New Year's Resolutions
Margo Kerrigan, M.P.H., Area Director
Indian Health Service California Area Office
January 2012 - January is the number one month to reflect on the past year and to make resolutions to change. However, New Year's resolutions are often made and dropped because of unrealistic or unattainable goals. Koestner's research showed that after one week more than 22% fail and at 3 months more than 50% fail to reach their New Year's resolutions (2008). Some of the top resolutions are behavior changes which are directed to improve one's health, such as to stop smoking and to decrease alcohol consumption (Koestner 2008). The following guidelines should be used to make New Year's resolutions and keep them for the entire year.
- Since most resolutions are behavior related, consider February 1st or your birthday as the starting date. This will allow time to think and plan for the change.
- Define a specific small goal and make it achievable. One example: "I am going to lose 11 pounds this year which is one pound monthly. I will weigh myself on the first Friday of each month." Purchase a calendar and highlight the specific weighing day each month. Place the calendar where you can see it daily.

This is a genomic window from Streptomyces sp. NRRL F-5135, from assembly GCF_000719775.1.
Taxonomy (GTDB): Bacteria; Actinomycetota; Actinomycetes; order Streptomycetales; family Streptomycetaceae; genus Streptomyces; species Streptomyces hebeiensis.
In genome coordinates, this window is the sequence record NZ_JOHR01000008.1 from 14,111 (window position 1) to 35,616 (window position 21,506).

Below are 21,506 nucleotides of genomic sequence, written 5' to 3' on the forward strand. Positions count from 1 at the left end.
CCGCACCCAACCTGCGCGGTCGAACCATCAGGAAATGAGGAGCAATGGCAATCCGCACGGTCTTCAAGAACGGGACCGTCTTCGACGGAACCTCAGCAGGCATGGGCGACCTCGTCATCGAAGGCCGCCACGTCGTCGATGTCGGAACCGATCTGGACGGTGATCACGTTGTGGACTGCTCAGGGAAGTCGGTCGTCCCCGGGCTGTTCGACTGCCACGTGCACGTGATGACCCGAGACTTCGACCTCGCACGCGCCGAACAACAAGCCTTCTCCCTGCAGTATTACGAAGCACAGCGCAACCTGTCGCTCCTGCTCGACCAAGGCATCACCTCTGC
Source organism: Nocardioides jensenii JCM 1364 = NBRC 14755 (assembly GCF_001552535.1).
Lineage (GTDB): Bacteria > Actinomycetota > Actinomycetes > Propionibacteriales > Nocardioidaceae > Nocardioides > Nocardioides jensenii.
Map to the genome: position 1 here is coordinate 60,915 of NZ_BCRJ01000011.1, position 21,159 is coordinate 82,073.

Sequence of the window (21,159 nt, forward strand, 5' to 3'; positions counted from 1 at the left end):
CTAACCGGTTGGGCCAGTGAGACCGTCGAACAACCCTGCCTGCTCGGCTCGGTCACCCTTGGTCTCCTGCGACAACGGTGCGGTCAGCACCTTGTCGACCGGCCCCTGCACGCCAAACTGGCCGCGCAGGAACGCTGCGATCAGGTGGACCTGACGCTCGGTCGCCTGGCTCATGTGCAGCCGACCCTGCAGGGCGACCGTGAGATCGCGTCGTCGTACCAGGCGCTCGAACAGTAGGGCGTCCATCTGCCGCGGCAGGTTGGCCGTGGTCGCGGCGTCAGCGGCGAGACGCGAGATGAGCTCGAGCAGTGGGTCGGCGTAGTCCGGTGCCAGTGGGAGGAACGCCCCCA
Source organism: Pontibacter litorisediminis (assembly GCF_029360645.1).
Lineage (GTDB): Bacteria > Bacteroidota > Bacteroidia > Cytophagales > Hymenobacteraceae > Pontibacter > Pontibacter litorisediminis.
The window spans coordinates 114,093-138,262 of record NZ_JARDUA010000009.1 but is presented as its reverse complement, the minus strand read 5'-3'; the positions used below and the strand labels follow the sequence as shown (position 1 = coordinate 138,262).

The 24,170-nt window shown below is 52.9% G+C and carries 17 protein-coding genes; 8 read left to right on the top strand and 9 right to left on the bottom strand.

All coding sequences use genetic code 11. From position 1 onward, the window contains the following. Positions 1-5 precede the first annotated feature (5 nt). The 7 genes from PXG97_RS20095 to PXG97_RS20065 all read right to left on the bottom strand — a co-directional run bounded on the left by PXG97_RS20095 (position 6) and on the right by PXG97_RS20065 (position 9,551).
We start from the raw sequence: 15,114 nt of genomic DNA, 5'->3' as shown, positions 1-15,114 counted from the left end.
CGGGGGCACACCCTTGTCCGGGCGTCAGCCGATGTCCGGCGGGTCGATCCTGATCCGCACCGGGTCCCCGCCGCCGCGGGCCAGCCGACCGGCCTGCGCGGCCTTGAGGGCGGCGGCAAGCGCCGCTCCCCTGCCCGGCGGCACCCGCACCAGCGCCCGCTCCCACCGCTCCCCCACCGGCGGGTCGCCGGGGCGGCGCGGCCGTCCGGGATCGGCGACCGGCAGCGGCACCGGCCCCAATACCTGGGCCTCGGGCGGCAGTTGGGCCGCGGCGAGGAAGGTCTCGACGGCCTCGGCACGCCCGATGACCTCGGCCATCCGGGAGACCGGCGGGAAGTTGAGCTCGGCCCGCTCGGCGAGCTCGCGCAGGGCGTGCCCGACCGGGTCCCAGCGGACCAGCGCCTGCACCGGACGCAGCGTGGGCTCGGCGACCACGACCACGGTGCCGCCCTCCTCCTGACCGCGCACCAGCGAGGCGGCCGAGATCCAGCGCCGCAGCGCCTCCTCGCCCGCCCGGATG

- Use post-it notes and display positive affirmations around the house. One example: Display the positive affirmations on the bathroom mirror and/or refrigerator.
- Don't obsess over occasional slip-ups. An example: I am going to walk 2 days each week on Sundays and Tuesday for 30 minutes. Record the walking results on a weekly calendar and keep this calendar visible daily. If you are unable to walk once during any given week then re-start the following Sunday.
The research shows that if you practice change, like exercising, for 21 days in a row then the practice change becomes a habit. After six months then the practice change (exercise) becomes part of your personality (Tresca 2011). In summary, for success with New Year?s resolutions:
- Be realistic about changing behaviors and setting goals.
- Keep behavioral change goals small and measurable.
- Track your progress and stick with it.
- Use positive affirmations and post these around the house and/or work stations.
- Reward yourself for even small positive changes.
- Keep trying and remember every day is a new day.
There are a number of resources that address New Year's resolutions and goal setting. One site that offers facts and information about goal setting is www.psychologytoday.com. If you decide to make a New Year's resolution ensure the goal is meaningful, attainable, and measurable. Enjoy and celebrate new behavior change goals in 2012.